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Ultrasonic Sensor Quick Start Guide – HRLV‑MaxSonar‑EZ

LV-MaxSonar-EZ Ultrasonic Sensor QuickStart GuideThis is provided to serve as an easy to use set-up guide for the HRLV‑MaxSonar‑EZ family of ultrasonic sensors, awarded one of the Top 10 Sensor Products of 2012 from Sensors & Transducers Magazine.
This ultrasonic sensor uses sound to measure the distance to nearby objects, and then reports the information through one of the three sensor outputs.

This quick start guide for the HRLV-MaxSonar-EZ line will help you easily test and use your ultrasonic sensor. This sensor uses sound to measure the distance to nearby objects, and reports the information through one of the three sensor outputs.

MaxBotix Inc., is excited to provide this guide for our HRLV ultrasonic sensor. This is designed to assist you in using your MaxSonar sensor for the first time! Don’t forget to read about MaxBotix being a proud golden sponsor for the FIRST Robotics Competition, where we supply HRLV-MaxSonar-EZ ultrasonic sensors every year to the annual international robotics competition.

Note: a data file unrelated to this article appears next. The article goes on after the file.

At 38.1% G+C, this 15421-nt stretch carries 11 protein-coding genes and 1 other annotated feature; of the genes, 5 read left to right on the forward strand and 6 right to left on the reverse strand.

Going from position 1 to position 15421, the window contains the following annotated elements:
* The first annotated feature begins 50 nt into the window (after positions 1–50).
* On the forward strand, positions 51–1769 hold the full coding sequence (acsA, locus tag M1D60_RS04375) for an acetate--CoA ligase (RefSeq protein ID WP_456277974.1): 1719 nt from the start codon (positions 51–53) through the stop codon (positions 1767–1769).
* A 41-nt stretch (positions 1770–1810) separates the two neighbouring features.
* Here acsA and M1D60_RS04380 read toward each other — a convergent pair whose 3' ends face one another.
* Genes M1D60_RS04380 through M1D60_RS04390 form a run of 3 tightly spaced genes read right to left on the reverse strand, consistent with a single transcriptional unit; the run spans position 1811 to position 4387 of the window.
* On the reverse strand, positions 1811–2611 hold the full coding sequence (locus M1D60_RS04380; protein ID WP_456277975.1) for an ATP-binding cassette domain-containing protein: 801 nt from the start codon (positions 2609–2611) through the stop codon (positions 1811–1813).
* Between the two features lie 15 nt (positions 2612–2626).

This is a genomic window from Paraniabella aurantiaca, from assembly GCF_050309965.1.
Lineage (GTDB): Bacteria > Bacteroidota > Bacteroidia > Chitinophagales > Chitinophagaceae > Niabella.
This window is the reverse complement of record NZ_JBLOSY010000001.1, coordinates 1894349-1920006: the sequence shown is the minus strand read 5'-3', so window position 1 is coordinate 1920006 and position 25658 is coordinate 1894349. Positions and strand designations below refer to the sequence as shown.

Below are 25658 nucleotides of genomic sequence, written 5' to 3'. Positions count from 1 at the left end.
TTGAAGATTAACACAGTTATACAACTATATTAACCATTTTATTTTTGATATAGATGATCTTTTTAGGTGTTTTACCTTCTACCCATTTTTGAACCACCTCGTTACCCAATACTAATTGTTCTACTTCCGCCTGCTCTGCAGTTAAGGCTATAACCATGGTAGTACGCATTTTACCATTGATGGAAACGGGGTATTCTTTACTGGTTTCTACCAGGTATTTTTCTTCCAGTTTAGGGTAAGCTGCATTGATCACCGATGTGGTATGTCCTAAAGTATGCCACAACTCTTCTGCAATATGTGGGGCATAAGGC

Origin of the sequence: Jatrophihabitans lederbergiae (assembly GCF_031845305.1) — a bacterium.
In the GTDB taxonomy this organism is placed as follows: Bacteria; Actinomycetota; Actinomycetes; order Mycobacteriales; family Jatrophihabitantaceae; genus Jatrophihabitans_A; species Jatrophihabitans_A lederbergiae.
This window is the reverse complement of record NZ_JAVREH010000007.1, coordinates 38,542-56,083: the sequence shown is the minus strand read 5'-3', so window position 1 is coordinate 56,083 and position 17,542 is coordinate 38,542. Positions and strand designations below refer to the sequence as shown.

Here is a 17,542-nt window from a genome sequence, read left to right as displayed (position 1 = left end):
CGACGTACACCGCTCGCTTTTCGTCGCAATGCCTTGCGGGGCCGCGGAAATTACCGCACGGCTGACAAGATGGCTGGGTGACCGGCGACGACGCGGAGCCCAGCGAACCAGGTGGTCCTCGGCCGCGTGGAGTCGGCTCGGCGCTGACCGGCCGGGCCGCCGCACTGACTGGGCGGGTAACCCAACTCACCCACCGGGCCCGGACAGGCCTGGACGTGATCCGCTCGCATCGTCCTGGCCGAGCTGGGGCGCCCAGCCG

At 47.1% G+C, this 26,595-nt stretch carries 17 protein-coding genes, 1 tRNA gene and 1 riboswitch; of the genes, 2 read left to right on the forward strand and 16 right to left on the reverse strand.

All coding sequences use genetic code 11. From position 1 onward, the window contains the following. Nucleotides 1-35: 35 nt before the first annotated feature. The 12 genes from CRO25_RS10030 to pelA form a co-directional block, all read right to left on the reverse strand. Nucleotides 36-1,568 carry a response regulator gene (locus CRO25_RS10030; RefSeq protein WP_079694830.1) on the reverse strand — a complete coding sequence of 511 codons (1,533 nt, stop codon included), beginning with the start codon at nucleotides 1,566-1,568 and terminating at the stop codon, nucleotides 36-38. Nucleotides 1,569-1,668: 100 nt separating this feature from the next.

List of Commonly Used Equipment:

1. Power Supply
Power Supply Ultrasonic Sensors

2. Multimeter
Ultrasonic Sensor Multimeter

3. Connector Wires
Ultrasonic Sensor Connector Wires

4. HRLV‑MaxSonar‑EZ Ultrasonic Sensor
Ultrasonic Sensor Hrlv

5. Large flat target – such as a box
Box for Hrlv Ultrasonic Sensor Quick Guide

Determine the Power and Ground Inputs & Outputs

Usually Found On…
HRLV-MaxSonar-EZ
Power Source / Multimeter
Wires

Ground
GND
“-” symbol
Black Wires (typically)

Power
+5
“+” symbol
Red Wires (typically)

Supply Power to the Ultrasonic Sensor

1. Disconnect the power supply from any equipment.

2. Turn ON the power supply; set the voltage
to 5.0V DC (Volts Direct Current).

3. Turn the power supply OFF and connect ground and
V+ cables to the power supply. (Volts Direct Current).

4. Connect the ground from your power supply to the
GND pin on the HRLV‑MaxSonar‑EZ.

5.Connect your power supply to +5 pin on the